Western Australia – Is it all about mining?
Western Australia is often quoted as the “powerhouse” of the Australian economy, due to its huge mining wealth. From gold in the Kalgoorlie area, to the Pilbara’s iron ore, Argyle diamonds, Collie’s coal, natural gas in the north-west shelf as well as, nickel, magnesium, aluminium and lead, WA has been blessed with natural resources. But what impact do they have on the state’s economy, and is there more to the WA economy than just mining? economy.id can provide some insights.
At the time of writing, most of the Western Australian councils that subscribe to .id’s economic profile (branded economy.id) sit within metropolitan Perth and don’t have large mining industries. The exception is the Town of Kwinana, which contains Nickel and Aluminium refineries as very large contributors to their economy. All our Western Australian clients have a benchmark to WA overall though, and the new modelled industry data by National Economics shows some interesting trends in WA.
How big is the mining industry?
One of the easiest and most relevant ways to look at the size of an industry is by employment. The Mining industry in WA employed 68,800 people in 2009/10. Another 15,000 or so were employed in the manufacturing of base metals, coal and petroleum – ie. refineries. Together, this represents just 7.2% of all Western Australia’s employment (5.9% for mining, and 1.3% for mining-associated manufacturing). This doesn’t seem like a lot, for it to be considered the powerhouse of the economy. Look at the change over time though, and you see that mining employment has increased by 144% in just 10 years (since 2000), at a time when total employment in WA increased by 34%. So it certainly has been booming.
Looking at Full-Time Equivalent employment boosts mining quite a bit – up to 7.3% of total employment and another 2.0% for mining-associated manufacturing – they work longer hours in these industries. Still, this means that over 90% of all hours worked in the West are NOT in the mining industry.
What does mining contribute to the economy?
The other key method of looking at the size of an industry is its “value-add” – ie. what is the output of the industry worth to the economy when you remove the costs of its inputs. When you look at this, it shows how mining gets its reputation as the powerhouse of the economy.
In value-added terms, the mining industry is worth a whopping $56.9 billion in 2009/10, or 34.2% of WA’s total value-add. Mining-associated manufacturing makes up another $2.3 billion or 1.2%.
This disparity between employment and value-add is the highest of any industry. The chart below shows this very clearly. Retail trade employs more workers (even on an FTE basis) in WA than mining, but has a value-add only about one-tenth as as large.
Source: National Economics modelled industry data, from economy.id for the Town of Kwinana.
Mining has such a high value add because of the high value of commodities relative to their cost of extraction. There is considerable overhead in exploration and setting up, but once you have a mine going, it is incredibly profitable. It is pretty clear from this why:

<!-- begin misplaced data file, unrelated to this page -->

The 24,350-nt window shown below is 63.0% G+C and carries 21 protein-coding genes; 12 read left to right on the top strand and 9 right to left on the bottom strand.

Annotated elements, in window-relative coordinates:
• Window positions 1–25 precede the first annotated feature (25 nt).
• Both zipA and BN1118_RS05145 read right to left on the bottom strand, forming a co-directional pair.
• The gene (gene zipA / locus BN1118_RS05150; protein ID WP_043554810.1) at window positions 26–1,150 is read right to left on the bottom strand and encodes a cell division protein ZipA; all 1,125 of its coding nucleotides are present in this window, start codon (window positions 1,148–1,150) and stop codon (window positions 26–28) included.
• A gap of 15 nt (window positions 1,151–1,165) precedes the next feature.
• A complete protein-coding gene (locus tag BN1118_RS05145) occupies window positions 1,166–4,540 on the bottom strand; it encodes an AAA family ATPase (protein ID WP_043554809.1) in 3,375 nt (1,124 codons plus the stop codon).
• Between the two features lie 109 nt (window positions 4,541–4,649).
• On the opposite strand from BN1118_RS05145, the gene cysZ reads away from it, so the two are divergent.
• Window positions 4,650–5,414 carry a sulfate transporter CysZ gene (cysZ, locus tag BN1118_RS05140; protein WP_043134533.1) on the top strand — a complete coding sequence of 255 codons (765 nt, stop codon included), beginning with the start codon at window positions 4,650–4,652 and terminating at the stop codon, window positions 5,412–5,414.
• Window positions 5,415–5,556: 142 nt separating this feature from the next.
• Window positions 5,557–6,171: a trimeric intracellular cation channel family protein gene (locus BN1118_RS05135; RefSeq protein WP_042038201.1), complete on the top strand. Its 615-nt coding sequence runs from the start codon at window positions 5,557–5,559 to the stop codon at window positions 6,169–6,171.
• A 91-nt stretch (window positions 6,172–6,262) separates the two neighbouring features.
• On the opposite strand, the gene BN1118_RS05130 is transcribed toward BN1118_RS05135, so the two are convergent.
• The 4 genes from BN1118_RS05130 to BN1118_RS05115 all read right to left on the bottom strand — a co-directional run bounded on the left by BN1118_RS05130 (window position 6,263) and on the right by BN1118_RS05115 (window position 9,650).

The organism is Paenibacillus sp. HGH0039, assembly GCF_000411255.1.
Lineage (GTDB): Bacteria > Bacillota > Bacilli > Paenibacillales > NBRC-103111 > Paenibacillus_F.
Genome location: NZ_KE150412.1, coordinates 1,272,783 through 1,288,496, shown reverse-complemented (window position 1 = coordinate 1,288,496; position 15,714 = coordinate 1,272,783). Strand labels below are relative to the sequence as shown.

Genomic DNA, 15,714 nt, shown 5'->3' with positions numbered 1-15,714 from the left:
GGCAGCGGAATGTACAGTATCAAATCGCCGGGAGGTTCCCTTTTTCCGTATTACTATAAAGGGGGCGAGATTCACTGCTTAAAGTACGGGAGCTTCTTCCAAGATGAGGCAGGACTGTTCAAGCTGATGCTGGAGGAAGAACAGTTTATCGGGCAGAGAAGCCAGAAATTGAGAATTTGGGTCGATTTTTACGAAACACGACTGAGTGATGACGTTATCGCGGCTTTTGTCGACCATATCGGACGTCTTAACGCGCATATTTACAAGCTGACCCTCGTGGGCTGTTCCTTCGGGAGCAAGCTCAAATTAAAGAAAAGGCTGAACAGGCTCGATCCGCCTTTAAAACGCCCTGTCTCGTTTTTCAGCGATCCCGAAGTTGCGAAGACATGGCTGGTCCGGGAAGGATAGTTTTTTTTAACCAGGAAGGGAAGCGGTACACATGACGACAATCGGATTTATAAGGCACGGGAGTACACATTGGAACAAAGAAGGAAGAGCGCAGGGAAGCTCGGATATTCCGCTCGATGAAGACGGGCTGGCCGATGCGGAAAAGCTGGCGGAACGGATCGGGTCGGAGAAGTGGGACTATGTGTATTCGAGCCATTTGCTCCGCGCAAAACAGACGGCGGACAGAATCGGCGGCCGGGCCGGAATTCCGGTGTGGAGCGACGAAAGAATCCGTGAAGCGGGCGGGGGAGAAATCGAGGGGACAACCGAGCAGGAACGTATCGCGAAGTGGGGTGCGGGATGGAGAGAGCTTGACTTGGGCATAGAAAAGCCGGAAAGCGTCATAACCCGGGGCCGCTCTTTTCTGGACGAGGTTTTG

- Salaries for working in mining are so high – some might say it’s compensation for a dirty, dangerous job, but the main reason is that an employee in mining provides a productivity of far more than this salary – wages are still much less than the money companies receive for the commodities they produce. This is the same reason sports stars and entertainers get paid so much.
- Governments are keen on taxing the mining industry specifically – the value of output relative to cost of input is far out of proportion to all other industries.
- Mining industries can afford to fly in and out their workers, with the associated costs on communities and families, as detailed by Bernard Salt’s article in Adelaide Now. You can see the numbers of FIFO workers by looking at any of our Perth area economy.id sites – Residents by Place of Work, for the Mining industry. Each council has several hundred to several thousand workers in this category.
In purely employment terms there are still very few people working in mining in WA. In terms of contribution to the total economy though, it can certainly be described as a powerhouse. The high value of these mining industries undoubtedly have flow on effects to other areas of the economy.
Interestingly, Queensland, also regarded as a “resource state”, has a more diverse economy. Mining only makes up 16.9% of value-added there ($36 billion), and a mere 2.7% of employment.
economy.id provides these and many more insights into your economy. At present, 12 councils and regions in Western Australia have economy.id. This list on the .id website will take you to their economic profiles.
.id is a team of demographers, population forecasters, spatial planners, urban economists, IT and data experts who use a unique combination of information, applications and consulting to help governments and organisations understand people and places for evidence-based planning.